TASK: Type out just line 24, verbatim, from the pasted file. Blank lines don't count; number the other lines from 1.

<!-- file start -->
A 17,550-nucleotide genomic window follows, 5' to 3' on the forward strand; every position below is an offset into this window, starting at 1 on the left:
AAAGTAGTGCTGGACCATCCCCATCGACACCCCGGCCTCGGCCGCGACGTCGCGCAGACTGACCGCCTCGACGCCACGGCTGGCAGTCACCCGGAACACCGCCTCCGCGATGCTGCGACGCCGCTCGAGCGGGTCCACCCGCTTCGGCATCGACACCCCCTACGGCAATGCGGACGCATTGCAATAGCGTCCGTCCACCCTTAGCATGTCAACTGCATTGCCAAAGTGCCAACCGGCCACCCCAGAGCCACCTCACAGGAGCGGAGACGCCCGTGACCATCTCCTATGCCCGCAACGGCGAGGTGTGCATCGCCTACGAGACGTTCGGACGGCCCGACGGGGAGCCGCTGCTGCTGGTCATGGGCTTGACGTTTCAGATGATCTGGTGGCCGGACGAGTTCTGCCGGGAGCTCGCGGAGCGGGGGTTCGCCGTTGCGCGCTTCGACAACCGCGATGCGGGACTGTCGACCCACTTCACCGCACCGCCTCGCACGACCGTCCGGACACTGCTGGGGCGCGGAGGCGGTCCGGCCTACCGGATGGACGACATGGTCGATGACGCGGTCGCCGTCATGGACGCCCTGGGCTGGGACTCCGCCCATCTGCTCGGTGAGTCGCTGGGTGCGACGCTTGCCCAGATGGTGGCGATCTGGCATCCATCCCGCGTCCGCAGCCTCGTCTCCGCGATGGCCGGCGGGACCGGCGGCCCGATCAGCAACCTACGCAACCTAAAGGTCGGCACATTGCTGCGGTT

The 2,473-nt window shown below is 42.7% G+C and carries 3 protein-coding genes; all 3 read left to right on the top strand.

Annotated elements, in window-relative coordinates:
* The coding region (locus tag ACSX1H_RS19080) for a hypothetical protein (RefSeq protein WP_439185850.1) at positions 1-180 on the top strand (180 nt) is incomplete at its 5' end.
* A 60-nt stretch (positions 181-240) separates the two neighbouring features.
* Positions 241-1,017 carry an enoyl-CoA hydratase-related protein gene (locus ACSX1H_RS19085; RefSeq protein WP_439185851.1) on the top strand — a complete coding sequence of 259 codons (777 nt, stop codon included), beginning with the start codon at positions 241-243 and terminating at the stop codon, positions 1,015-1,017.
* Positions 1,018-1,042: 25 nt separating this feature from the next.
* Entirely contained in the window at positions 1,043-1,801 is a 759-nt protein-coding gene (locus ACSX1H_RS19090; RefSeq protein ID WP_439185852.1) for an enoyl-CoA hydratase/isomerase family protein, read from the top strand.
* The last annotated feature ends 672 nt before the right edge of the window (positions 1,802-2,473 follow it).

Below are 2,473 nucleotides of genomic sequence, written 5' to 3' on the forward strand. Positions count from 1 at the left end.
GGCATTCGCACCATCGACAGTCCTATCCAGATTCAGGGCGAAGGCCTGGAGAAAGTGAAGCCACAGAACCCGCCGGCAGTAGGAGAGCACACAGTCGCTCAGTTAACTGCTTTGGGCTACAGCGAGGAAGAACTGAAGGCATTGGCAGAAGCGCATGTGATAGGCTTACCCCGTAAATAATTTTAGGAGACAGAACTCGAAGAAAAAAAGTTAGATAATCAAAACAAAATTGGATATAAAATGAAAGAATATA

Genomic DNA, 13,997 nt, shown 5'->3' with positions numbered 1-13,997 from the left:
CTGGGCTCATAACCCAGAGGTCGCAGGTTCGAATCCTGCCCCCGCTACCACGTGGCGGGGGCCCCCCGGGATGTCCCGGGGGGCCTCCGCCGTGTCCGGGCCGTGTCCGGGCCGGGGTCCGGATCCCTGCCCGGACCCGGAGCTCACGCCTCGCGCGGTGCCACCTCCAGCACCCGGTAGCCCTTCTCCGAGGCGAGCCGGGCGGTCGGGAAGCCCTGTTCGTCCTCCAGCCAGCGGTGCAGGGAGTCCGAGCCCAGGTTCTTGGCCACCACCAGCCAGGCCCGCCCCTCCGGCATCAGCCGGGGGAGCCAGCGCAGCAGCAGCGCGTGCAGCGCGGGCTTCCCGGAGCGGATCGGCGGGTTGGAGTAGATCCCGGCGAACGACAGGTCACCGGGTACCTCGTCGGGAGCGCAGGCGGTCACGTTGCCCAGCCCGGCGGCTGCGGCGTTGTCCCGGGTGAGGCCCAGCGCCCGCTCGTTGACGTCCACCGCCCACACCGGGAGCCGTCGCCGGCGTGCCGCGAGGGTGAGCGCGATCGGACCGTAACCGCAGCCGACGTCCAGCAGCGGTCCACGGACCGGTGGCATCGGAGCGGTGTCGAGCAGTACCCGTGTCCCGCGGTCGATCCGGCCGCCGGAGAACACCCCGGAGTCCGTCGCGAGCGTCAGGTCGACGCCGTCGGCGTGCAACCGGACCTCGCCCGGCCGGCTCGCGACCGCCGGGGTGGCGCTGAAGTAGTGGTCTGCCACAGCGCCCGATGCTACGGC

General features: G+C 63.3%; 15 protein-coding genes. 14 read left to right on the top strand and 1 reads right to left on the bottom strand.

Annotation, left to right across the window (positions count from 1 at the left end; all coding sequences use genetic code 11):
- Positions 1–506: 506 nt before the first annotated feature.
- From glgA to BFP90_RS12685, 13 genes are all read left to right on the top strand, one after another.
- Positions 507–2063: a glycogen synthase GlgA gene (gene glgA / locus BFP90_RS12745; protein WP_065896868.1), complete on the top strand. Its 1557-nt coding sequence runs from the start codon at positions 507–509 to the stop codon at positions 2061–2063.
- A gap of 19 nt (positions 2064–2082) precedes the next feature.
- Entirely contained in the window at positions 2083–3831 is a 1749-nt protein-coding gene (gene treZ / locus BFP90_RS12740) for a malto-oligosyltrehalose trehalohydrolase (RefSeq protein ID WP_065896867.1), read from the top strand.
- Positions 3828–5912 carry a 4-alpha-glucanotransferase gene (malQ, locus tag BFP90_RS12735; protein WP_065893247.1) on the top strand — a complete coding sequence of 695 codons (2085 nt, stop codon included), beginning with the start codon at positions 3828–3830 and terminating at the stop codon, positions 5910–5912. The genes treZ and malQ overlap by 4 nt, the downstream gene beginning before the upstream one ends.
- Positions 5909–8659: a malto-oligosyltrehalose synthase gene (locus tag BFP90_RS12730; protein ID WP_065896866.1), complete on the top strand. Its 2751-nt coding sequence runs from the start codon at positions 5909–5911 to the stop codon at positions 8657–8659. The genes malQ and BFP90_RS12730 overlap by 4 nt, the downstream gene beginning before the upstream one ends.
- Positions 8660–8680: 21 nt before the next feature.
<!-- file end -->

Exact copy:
- Positions 8660–8680: 21 nt before the next feature.